Ipsen to Acquire Albireo Accelerating Growth in Rare Disease With Treatments for Several Pediatric Liver Diseases

Ipsen to Acquire Albireo Accelerating Growth in Rare Disease With Treatments for Several Pediatric Liver Diseases

Ipsen and Albireo declared today that they have signed a binding merger agreement under which Ipsen would buy Albireo, a pioneer in the development of bile-acid modulators for the treatment of cholestatic liver disorders in both children and adults. The upcoming acquisition will improve Ipsen’s pipeline and portfolio for rare diseases.

Bylvay® (odevixibat), a powerful, once-daily, oral, non-systemic ileal bile acid transport inhibitor, is the main drug in Albireo’s pipeline (IBATi). In the U.S. and the E.U., Bylvay was approved in 2021 for the treatment of pruritus in individuals with progressive familial intrahepatic cholestasis (PFIC) who are three months of age or older, as well as for the treatment of PFIC in patients who are six months of age or older. One of the most noticeable and troubling symptoms of the illness, pruritus frequently has a profoundly negative impact on quality of life. In the U.S. and the E.U., Bylvay has orphan exclusivity for the PFIC approved indications.

“We are excited about the potential of Albireo’s assets and scientific expertise, which we gain through this acquisition, and we believe this is a compelling growth opportunity for Ipsen.” “Our Rare Disease franchise is strengthened with Bylvay, which, in addition to being the first-approved treatment in PFIC, has two further indications being investigated in rare liver conditions that are underserved. Additionally, Bylvay and the clinical and preclinical novel bile acid transport inhibitors in Albireo’s portfolio complement our own pipeline in liver disease.”

David Loew, Chief Executive Officer of Ipsen


“Unwavering dedication to patients and commitment to science have always been the north star for Albireo. This focus has driven us to develop and gain approval for Bylvay as the first drug treatment for PFIC”, “Our talented team at Albireo have advanced the first Phase III studies in three different pediatric liver diseases while discovering two promising new clinical stage bile acid modulators. We believe that Ipsen is well positioned to apply its global R&D and commercial capabilities to make these medicines available to more cholestatic liver disease patients and accelerate the mission of providing hope for families. ”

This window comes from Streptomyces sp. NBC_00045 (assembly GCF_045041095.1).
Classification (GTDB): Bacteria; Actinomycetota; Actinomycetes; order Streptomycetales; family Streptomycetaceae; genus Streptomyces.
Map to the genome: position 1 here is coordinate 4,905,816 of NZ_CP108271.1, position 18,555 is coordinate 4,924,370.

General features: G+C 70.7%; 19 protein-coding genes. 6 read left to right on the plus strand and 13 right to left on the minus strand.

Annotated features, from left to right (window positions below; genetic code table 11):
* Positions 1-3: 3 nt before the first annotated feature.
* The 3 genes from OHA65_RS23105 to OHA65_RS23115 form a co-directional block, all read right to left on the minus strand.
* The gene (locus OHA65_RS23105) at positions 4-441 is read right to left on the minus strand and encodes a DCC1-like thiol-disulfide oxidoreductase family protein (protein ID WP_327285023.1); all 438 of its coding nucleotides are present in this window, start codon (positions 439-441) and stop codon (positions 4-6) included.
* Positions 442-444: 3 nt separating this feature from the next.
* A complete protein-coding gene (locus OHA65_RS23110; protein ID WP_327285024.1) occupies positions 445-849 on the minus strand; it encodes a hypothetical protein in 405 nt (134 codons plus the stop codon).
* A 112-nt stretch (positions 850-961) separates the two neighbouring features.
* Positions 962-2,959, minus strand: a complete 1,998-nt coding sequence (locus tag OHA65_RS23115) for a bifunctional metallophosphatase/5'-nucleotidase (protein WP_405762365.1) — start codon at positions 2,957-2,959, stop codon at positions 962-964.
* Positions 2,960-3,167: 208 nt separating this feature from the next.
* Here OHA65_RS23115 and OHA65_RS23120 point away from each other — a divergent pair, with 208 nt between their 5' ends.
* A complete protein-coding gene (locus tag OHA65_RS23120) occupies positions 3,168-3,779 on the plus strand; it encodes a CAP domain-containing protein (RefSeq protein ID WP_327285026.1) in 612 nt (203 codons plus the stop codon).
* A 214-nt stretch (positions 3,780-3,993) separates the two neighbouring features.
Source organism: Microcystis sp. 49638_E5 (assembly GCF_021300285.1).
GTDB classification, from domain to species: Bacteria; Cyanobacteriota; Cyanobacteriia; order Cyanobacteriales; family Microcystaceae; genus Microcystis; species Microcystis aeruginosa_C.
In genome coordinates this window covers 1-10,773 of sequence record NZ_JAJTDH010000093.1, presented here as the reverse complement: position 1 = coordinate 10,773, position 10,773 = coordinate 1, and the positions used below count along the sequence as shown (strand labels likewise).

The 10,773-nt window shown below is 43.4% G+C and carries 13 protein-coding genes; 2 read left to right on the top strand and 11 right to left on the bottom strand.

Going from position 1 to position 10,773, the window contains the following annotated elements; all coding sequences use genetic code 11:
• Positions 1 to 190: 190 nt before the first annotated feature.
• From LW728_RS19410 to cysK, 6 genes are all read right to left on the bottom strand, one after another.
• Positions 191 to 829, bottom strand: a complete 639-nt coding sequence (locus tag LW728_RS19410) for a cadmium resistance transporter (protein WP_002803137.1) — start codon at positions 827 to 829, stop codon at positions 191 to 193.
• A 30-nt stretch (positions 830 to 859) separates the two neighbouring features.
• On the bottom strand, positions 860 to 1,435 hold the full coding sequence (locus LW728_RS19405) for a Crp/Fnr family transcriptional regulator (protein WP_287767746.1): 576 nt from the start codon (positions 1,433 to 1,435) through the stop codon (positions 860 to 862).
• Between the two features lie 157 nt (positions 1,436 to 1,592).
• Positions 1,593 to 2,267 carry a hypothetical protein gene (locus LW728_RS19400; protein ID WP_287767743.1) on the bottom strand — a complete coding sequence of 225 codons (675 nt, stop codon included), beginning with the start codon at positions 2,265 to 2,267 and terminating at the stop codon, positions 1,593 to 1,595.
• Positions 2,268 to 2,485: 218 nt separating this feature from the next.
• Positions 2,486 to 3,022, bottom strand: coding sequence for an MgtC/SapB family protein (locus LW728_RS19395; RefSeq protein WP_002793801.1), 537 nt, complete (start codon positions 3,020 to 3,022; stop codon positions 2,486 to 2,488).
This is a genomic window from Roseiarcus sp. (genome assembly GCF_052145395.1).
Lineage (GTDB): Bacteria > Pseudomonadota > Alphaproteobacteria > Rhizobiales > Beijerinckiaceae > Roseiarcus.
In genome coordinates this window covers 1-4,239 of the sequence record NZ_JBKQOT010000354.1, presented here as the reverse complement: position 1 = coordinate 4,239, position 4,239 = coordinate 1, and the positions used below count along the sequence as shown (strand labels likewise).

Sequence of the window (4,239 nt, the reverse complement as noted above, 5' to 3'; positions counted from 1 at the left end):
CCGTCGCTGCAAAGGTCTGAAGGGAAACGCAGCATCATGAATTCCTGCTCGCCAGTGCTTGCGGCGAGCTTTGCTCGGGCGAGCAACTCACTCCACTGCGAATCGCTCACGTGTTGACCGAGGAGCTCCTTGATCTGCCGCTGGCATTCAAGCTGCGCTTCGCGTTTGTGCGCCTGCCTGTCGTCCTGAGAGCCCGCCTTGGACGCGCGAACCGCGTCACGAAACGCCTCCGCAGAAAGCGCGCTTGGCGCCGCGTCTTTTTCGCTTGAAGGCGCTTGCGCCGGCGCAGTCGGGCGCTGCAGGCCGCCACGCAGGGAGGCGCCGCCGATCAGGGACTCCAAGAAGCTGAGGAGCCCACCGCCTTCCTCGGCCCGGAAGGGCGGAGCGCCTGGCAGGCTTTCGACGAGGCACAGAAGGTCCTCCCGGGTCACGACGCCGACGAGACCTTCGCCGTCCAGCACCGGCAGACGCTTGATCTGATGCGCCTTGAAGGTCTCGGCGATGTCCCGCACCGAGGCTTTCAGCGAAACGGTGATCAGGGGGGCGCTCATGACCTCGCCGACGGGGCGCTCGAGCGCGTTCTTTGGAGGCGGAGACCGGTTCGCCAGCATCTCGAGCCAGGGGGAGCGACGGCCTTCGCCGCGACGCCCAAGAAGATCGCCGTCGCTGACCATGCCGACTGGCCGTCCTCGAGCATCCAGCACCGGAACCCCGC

Ron Cooper, President and Chief Executive Officer of Albireo

Albireo stated in December 2022 that additional regulatory files had been submitted for Bylvay in the E.U. and the U.S. for Alagille syndrome in addition to this primary indication (ALGS). Due to a lack of bile ducts, ALGS is a rare genetic illness that can affect several organ systems, including the liver. Bile flow from the liver to the small intestine is thus prevented. Severe itching and pruritis are ALGS’s most distressing symptoms. Bylvay therapy was well tolerated and met both primary and secondary objectives in the Phase III ASSERT trial. It was also related with statistically significant reductions in blood bile acid levels and improvements in pruritus severity when compared to placebo.

Furthermore, Bylvay, a treatment for biliary atresia, is in late-stage development (BA). The BOLD research, the first prospective double-blind Phase III clinical trial in BA, a rare juvenile liver disease that can develop cirrhosis and liver failure and is the most common reason for liver transplantation in children, is currently looking into it. Both ALGS and BA indications have received orphan drug designations from the US and EU.

A3907, a novel oral systemic sodium-dependent bile acid transporter (ASBT) inhibitor being developed for adult cholestatic liver diseases like primary sclerosing cholangitis (PSC), will also be acquired by Ipsen as part of the transaction. This asset could complement Ipsen’s current development programes. Along with Bylvay and A3907, Albireo’s pipeline also consists of A2342, an oral systemic sodium-taurocholate co-transporting peptide (NTCP) inhibitor that is advancing in IND-enabling trials and is being tested for viral and cholestatic disorders.

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